With all the hype about 4K resolution and the potential for gaming in Ultra High Definition, there is one question burning in the minds of all PS4 fans— when is the PS4 moving into the realm of 4K? Although we don’t have any definitive statements from Sony yet, there are rumors buzzing around in the world of console gaming— rumors of a 4K project in the works.
According to Sony headquarters, the PS4.5 is being developed right now. But will it really be called the PS4.5? Probably not. Some have suggested that the code name of the project is PlayStation Neo; but even if those rumors are true, it’s unlikely that the name PlayStation Neo would be the final name under which the console is released to the public. Others have mentioned the term “PlayStation 4K” as a cool potential name for the next-gen console. It also seems worth mentioning that Sony is also reportedly working on a PS4 Slim.
Many gaming pundits have speculated that instead of starting fresh with a totally reworked console, Sony is merely tweaking its existing model. This makes sense, because the PS4 remains a vibrant and competitive presence in the world of console gaming. Its internal hardware make it a true powerhouse when it comes to modern video games; and although there is room for improvement, the PS4 and the more streamlined PS4 Slim remain at the very top of the list of available consoles for gamers.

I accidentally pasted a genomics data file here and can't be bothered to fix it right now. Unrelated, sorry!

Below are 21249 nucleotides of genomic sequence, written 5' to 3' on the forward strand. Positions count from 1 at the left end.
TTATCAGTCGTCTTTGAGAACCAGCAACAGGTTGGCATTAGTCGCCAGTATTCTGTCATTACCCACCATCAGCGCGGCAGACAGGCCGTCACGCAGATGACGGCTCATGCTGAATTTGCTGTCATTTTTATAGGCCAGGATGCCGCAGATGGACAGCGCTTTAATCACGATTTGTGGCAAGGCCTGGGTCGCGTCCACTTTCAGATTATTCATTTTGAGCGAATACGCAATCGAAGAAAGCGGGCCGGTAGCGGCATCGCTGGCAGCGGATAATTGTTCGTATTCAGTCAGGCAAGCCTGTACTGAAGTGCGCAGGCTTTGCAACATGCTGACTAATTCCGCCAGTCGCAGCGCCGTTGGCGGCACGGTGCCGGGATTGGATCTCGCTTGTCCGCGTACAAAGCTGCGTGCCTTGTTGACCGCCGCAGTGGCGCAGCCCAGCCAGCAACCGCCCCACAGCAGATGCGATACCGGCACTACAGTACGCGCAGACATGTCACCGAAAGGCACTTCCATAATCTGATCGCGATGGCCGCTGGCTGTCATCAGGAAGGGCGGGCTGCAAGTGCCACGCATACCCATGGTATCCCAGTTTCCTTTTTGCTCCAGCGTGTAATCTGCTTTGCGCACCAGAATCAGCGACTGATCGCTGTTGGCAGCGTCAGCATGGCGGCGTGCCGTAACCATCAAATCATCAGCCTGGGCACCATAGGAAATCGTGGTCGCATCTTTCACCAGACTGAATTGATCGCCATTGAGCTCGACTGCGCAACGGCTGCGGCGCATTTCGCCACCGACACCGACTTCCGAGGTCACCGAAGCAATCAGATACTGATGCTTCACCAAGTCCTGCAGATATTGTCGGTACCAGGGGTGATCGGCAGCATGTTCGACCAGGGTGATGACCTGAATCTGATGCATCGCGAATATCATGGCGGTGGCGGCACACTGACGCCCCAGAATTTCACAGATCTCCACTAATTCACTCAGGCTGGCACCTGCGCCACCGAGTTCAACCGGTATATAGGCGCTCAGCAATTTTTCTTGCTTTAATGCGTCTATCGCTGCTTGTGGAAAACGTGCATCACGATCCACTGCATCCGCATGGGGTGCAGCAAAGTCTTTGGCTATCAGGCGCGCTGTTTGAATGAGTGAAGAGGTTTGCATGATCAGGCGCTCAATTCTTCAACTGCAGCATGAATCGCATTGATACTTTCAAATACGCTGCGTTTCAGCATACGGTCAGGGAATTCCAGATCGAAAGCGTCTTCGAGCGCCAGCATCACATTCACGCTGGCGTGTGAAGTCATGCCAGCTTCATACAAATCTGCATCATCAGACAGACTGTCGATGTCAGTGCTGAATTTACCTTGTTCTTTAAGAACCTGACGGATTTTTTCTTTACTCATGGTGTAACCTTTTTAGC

So what’s the point of reworking the PlayStation 4 at all? The primary reason for an upgrade would be to adapt the PS4 so that it fully supports 4K resolution. It needs a graphics and video boost to handle Ultra HD’s potential for 60 frames per second for 8.2 million pixels. That’s a resolution of 3840×2160 pixels, moving at 60 FPS, and even the PS4 doesn’t currently boast that kind of power. It can manage some 4K video and images, but it doesn’t support streaming content or 4K games.
Part of the reason for the upgrade also has to do with HDCP 2.2. That stands for “High-bandwidth Digital Content Protection,” and it’s the new way to ensure security and copyright protection for 4K content. With this new protocol, users should not be able to pull content from a source and put it onto a recording device to make a copy. With the strength of the encryption keys in HDCP 2.2, security is definitely enhanced; but the tech is not backwards-compatible, and there aren’t many devices that work with it yet. You’ll need to buy a brand-new 4K TV from LG, Panasonic, Sony, or Samsung to get that HDCP 2.2 compliance working for you, especially if you’re planning to invest in the upgraded PlayStation 4K when it finally makes an appearance.
Prices for 4K TVs are gradually dropping, and with bits of news continuing to trickle out of Sony’s inner sanctum, you can probably expect to see a truly 4K-capable version of the PS4 available within the next year or two. That is, unless some display tech that’s even more wonderful blindsides everyone and leaves Ultra High-Definition in the dust.
Are you buying your 4K TV now or waiting for the PS4 Neo? Let us know in the comments.